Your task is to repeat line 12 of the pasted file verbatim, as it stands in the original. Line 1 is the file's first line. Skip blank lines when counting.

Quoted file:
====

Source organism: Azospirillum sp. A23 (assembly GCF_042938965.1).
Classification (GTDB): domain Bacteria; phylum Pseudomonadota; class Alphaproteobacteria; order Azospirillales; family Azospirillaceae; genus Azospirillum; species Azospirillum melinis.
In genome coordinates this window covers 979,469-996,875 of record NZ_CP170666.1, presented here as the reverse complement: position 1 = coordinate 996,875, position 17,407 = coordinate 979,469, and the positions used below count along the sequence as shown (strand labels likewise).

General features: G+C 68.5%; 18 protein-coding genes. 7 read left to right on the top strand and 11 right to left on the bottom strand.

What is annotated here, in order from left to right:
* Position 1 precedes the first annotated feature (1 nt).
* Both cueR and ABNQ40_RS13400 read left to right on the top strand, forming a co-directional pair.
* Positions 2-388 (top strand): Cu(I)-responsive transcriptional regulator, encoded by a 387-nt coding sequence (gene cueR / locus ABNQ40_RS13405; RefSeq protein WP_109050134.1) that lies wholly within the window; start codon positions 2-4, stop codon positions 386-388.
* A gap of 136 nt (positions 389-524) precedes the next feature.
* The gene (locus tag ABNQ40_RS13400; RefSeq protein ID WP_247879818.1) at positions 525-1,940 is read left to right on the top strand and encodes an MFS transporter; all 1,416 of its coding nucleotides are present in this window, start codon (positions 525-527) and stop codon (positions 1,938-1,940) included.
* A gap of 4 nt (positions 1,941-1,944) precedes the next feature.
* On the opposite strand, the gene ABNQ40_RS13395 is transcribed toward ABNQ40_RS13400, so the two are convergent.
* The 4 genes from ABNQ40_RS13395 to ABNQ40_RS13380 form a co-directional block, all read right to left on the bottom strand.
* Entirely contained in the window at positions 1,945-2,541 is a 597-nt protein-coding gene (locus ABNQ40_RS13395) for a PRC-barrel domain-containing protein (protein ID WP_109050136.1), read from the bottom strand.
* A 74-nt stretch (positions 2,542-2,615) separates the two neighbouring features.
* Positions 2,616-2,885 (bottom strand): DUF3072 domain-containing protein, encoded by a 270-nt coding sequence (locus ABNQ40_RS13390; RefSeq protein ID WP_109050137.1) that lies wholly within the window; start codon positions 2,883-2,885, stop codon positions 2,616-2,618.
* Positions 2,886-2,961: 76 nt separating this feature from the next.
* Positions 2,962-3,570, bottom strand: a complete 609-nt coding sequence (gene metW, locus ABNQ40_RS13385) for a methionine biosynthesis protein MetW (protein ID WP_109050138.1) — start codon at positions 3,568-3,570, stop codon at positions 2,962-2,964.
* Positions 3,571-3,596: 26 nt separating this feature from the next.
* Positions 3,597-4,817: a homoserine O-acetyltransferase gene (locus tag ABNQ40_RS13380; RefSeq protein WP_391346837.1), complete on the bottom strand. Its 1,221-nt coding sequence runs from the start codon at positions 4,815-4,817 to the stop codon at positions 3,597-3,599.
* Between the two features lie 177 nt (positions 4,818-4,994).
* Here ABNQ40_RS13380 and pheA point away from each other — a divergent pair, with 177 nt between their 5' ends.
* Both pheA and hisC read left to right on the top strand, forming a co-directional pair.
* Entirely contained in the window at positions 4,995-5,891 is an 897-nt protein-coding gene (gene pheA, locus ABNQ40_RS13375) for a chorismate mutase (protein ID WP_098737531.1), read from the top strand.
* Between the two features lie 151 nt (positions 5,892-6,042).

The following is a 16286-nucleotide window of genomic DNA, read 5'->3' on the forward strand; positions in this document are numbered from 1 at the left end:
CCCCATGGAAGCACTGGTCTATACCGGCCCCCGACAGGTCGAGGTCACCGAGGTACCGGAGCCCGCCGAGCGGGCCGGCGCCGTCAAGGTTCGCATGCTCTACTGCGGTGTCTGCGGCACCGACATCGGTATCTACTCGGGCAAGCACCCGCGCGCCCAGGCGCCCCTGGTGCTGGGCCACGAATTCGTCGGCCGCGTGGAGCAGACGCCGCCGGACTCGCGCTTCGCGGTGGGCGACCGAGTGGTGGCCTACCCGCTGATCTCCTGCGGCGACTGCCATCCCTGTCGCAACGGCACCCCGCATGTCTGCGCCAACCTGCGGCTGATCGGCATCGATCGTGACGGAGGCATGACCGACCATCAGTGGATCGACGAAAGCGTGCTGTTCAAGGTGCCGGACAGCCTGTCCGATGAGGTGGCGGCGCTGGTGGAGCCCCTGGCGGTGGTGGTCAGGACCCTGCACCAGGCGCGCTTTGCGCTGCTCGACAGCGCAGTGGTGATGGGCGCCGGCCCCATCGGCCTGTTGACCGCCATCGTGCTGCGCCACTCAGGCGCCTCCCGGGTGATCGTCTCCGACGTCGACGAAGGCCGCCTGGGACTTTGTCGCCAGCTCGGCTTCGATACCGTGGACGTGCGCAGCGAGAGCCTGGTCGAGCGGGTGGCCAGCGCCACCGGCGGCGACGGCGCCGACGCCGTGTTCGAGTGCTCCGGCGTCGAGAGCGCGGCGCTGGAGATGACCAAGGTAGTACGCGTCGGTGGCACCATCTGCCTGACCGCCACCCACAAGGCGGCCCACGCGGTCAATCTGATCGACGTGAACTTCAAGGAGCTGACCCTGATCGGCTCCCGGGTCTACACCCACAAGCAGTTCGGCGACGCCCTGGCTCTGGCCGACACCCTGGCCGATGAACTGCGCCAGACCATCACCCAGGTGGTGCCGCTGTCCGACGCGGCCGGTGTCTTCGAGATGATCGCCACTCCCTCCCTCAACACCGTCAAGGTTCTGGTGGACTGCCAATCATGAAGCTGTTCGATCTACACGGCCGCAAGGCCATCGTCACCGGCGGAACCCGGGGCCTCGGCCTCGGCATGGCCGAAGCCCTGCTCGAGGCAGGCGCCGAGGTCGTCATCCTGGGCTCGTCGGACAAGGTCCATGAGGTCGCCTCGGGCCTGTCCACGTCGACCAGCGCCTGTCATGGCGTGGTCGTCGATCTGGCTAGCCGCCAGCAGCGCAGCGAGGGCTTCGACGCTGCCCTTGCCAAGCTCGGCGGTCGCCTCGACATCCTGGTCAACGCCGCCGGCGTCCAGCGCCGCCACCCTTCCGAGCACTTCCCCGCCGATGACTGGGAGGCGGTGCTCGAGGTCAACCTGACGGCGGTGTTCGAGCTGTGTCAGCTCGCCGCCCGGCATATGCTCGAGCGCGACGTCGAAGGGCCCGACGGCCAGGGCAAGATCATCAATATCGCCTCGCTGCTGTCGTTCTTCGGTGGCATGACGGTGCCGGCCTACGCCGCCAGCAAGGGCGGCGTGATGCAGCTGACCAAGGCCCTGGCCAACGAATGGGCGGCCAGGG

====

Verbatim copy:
* On the opposite strand, the gene ABNQ40_RS13395 is transcribed toward ABNQ40_RS13400, so the two are convergent.